As the Confederated Tribes of Siletz Indians push ahead with a proposed casino -a $280 million venue along Interstate 5, in north Salem-, the project is set to face opposition from the Confederated Tribes of Grand Ronde: they claim the facility would be unfair competition to other tribes in Oregon, and that it could harm the state’s largest casino to the east in Grand Ronde.
The Confederated Tribes of Siletz Indians, owners of Lincoln County’s only tribal casino, claim that the project -their second in the state- would bring jobs, entertainment and tourism to north Salem. It is set to feature 2,000 slots, nine poker tables, bars, lounges and a 500-room hotel; just west of Interstate 5 and south of the Chemawa Indian School.
The Siletz tribe already operates Chinook Winds Casino Resort, a venue that employs 800 people. The Salem project would bring additional employment -about 1,200 living wage jobs, the tribe claims, and 2,300 construction jobs- at the planned 180,800-square-foot-casino, the two hotel towers and other assorted amenities.
Tribe officials are further seeking to sweeten the offer, having promised to share “an unprecedented 25%” of the net gaming revenue with state and the local government while splitting 50% of the net revenues “with participating tribes,” reports Yachats News. The Siletz tribe expects to generate $185 million in its first year of operation and $231 million by its third.
However, the Confederated Tribes of Grand Ronde are pushing against it, claiming the venue would bring traffic and crime problems to the area. Additionally, they say the loss of business at the tribe’s Spirit Mountain Casino from a competitor would cause a budget deficit “drastically affecting” Grand Ronde’s ability to provide critical programs and investment in infrastructure.
Similar to the Confederated Tribes of Grand Ronde, officials with the city of Salem are also seeking a delay to review plans for the proposed casino. The city has asked the Bureau of Indian Affairs for time, while the Grand Ronde tribe is asking the Bureau to move to a more comprehensive environmental impact statement, informs Salem Reporter.
Craig Dorsay, attorney for the Siletz, said the call for a statement was a move to delay the project. The Bureau of Indian Affairs already released on January 7 a more than 2,700-page environmental assessment gauging the impact of the facility: the casino would consume about 125 million gallons of water a year and lead to more than 7,800 vehicles daily to the site.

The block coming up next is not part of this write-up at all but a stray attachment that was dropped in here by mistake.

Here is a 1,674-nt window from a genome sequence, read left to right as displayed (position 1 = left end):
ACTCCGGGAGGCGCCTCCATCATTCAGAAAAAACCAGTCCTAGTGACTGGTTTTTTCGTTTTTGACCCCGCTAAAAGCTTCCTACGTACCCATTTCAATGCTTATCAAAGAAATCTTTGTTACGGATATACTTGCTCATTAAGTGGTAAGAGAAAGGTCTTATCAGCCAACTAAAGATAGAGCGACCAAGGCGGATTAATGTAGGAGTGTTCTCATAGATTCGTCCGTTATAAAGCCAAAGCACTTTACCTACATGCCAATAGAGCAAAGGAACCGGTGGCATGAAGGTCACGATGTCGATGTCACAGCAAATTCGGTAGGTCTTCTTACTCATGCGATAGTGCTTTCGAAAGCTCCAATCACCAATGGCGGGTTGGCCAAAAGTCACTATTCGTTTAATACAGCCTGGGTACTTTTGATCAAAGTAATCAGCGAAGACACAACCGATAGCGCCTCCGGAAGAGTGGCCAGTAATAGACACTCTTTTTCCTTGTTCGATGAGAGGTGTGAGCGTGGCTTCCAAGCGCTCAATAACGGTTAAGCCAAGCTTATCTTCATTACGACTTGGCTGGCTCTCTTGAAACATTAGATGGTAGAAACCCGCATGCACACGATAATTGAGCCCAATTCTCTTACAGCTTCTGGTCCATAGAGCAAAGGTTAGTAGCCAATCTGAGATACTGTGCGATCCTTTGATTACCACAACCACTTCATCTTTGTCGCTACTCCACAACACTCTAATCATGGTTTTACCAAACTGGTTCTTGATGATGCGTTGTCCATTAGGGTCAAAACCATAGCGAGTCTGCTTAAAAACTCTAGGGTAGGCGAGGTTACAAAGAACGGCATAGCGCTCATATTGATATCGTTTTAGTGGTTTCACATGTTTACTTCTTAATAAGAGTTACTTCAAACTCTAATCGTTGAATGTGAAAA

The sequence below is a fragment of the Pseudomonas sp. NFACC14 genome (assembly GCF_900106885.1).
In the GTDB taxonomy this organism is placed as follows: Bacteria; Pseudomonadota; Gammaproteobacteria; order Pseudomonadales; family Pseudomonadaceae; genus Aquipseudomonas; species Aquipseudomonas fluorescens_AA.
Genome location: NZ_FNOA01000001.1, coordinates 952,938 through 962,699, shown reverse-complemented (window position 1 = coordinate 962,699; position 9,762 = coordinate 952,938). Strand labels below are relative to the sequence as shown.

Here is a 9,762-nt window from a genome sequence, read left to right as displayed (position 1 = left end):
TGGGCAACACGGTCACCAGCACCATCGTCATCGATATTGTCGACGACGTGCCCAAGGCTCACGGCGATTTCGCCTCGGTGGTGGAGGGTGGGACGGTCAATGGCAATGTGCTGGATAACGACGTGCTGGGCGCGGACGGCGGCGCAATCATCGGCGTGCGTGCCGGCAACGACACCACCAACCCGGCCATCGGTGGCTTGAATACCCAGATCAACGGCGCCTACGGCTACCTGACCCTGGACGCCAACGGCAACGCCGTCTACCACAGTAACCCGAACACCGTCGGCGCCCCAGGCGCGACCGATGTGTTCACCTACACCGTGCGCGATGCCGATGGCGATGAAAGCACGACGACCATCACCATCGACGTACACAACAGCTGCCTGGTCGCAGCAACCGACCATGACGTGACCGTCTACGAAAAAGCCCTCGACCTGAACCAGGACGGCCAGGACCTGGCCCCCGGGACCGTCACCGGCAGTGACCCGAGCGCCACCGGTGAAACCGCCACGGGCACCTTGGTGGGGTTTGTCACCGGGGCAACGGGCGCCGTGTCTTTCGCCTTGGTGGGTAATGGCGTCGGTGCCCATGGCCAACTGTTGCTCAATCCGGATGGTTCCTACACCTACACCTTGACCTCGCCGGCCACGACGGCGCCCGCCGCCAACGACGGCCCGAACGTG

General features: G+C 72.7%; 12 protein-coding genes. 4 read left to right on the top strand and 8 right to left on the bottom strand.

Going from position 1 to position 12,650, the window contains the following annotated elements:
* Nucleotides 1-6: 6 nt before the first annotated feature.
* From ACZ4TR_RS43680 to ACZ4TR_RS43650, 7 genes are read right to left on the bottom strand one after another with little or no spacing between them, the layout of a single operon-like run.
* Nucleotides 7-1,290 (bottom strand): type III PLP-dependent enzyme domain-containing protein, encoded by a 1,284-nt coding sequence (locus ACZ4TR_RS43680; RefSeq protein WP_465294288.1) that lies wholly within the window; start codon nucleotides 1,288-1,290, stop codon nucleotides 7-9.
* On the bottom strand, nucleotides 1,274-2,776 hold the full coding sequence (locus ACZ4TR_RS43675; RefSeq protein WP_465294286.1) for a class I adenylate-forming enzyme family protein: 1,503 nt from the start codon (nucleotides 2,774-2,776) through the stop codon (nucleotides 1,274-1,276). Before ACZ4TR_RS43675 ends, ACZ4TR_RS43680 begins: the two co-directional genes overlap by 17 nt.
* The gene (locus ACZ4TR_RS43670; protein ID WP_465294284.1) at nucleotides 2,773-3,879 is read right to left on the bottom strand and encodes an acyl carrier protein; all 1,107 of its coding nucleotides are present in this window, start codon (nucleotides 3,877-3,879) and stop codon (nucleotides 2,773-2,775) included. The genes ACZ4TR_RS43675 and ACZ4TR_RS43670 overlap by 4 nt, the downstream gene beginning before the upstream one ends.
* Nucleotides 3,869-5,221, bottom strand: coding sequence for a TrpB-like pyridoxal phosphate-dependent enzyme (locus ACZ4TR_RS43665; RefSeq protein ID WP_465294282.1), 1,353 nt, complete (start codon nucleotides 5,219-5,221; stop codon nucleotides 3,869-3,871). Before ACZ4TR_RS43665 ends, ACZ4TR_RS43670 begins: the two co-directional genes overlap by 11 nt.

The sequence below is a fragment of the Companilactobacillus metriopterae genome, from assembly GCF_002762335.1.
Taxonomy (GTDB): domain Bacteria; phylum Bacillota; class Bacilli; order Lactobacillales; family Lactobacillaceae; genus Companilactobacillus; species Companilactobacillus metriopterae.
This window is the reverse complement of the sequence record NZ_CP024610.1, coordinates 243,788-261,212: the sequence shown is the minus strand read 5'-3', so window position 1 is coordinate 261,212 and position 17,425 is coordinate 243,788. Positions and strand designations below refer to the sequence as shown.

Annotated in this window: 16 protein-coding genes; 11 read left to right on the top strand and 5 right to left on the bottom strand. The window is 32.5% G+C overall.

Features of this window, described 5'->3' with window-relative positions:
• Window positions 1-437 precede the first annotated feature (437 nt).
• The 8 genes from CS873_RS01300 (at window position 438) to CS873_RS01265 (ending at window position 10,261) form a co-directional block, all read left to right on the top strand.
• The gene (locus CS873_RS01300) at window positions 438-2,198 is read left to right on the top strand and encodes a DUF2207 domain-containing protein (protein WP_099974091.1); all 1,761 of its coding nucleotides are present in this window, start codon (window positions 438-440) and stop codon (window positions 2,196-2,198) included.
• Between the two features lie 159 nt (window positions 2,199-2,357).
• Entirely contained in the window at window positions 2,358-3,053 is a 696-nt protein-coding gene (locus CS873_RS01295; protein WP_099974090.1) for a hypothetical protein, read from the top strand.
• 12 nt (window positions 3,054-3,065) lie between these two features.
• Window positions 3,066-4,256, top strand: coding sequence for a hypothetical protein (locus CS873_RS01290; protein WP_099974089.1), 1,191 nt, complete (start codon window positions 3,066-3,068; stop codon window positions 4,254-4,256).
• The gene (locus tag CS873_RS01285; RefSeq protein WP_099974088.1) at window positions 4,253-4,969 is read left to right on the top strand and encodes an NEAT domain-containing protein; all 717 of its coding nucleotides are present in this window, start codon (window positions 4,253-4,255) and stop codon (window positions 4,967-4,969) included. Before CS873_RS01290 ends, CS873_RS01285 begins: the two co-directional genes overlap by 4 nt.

According to Dorsay, the Bureau of Indian Affairs first suggested a less-stringent environmental assessment because of the zoning and nature of the land in question. “We don’t think one is required but if we had to do one, we’re glad to do it,” he said regarding the statement.
The tribe had already asked the firm that completed the environmental assessment to do the quality of work in their studies that would satisfy the standard for an environmental impact statement, so in case one is required, the Siletz believe they would not have to start over.
Meanwhile, Dan Atchinson, city attorney for Salem, has sent a letter to the assistant secretary of the Bureau of Indian affairs, requesting a 120-day extension to review the assessment. Atchinson claims it is necessary “to allow for an adequate review” of the environmental assessment and “to provide meaningful comments” on the project, reports the cited source.
As the Siletz seek federal approval for the project, which requires green light from the Secretary of the Interior and Gov. Kate Brown to move forward, a public comment period has been launched on the submitted environmental assessment, which ends on April 8.
On Wednesday night, the Bureau of Indian Affairs presented the initial 2,700-page environmental assessment for comment in a public meeting. While a few speakers voiced their support, many more expressed opposition to the casino, including members of the Grand Ronde tribe who attended the meeting, reports KGW8.
The Siletz, which during the meeting put emphasis on the new job opportunities and expansion of tax base for the city, have now released a statement responding to the Gran Ronde accusations. “We are disappointed with the Grande Ronde’s opposition to our Salem Casino Project and their false narrative about how the Casino will deter revenue from existing Oregon casinos and hurt other Tribes," the text reads.
"These statements are simply untrue. The mission of The Siletz Casino Project is just the opposite. We intend to share revenue of the property with all Oregon Tribes," it adds. "The Salem Casino will direct additional revenue to State and local government to support solutions to issues that Salem is confronting and to further offset any impacts the Casino operation may have."